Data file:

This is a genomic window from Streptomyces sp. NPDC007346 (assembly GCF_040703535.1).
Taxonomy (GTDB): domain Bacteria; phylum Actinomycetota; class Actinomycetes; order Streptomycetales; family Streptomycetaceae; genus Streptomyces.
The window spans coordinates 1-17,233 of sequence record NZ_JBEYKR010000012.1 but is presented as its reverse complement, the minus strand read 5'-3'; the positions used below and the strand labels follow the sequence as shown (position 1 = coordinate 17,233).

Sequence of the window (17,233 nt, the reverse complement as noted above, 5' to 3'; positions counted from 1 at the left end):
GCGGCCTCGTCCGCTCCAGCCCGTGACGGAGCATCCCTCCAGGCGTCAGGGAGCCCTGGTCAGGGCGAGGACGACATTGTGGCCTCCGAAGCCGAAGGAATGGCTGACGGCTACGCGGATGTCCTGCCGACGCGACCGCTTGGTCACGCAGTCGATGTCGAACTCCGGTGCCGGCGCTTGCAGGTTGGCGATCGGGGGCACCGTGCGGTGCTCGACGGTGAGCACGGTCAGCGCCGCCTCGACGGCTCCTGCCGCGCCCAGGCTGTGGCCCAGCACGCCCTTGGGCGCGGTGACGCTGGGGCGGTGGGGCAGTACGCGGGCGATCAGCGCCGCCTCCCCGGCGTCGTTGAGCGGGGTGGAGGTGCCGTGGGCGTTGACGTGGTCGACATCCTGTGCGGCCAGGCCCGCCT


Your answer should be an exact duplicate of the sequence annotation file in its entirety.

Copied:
This is a genomic window from Streptomyces sp. NPDC007346 (assembly GCF_040703535.1).
Taxonomy (GTDB): domain Bacteria; phylum Actinomycetota; class Actinomycetes; order Streptomycetales; family Streptomycetaceae; genus Streptomyces.
The window spans coordinates 1-17,233 of sequence record NZ_JBEYKR010000012.1 but is presented as its reverse complement, the minus strand read 5'-3'; the positions used below and the strand labels follow the sequence as shown (position 1 = coordinate 17,233).

Sequence of the window (17,233 nt, the reverse complement as noted above, 5' to 3'; positions counted from 1 at the left end):
GCGGCCTCGTCCGCTCCAGCCCGTGACGGAGCATCCCTCCAGGCGTCAGGGAGCCCTGGTCAGGGCGAGGACGACATTGTGGCCTCCGAAGCCGAAGGAATGGCTGACGGCTACGCGGATGTCCTGCCGACGCGACCGCTTGGTCACGCAGTCGATGTCGAACTCCGGTGCCGGCGCTTGCAGGTTGGCGATCGGGGGCACCGTGCGGTGCTCGACGGTGAGCACGGTCAGCGCCGCCTCGACGGCTCCTGCCGCGCCCAGGCTGTGGCCCAGCACGCCCTTGGGCGCGGTGACGCTGGGGCGGTGGGGCAGTACGCGGGCGATCAGCGCCGCCTCCCCGGCGTCGTTGAGCGGGGTGGAGGTGCCGTGGGCGTTGACGTGGTCGACATCCTGTGCGGCCAGGCCCGCCT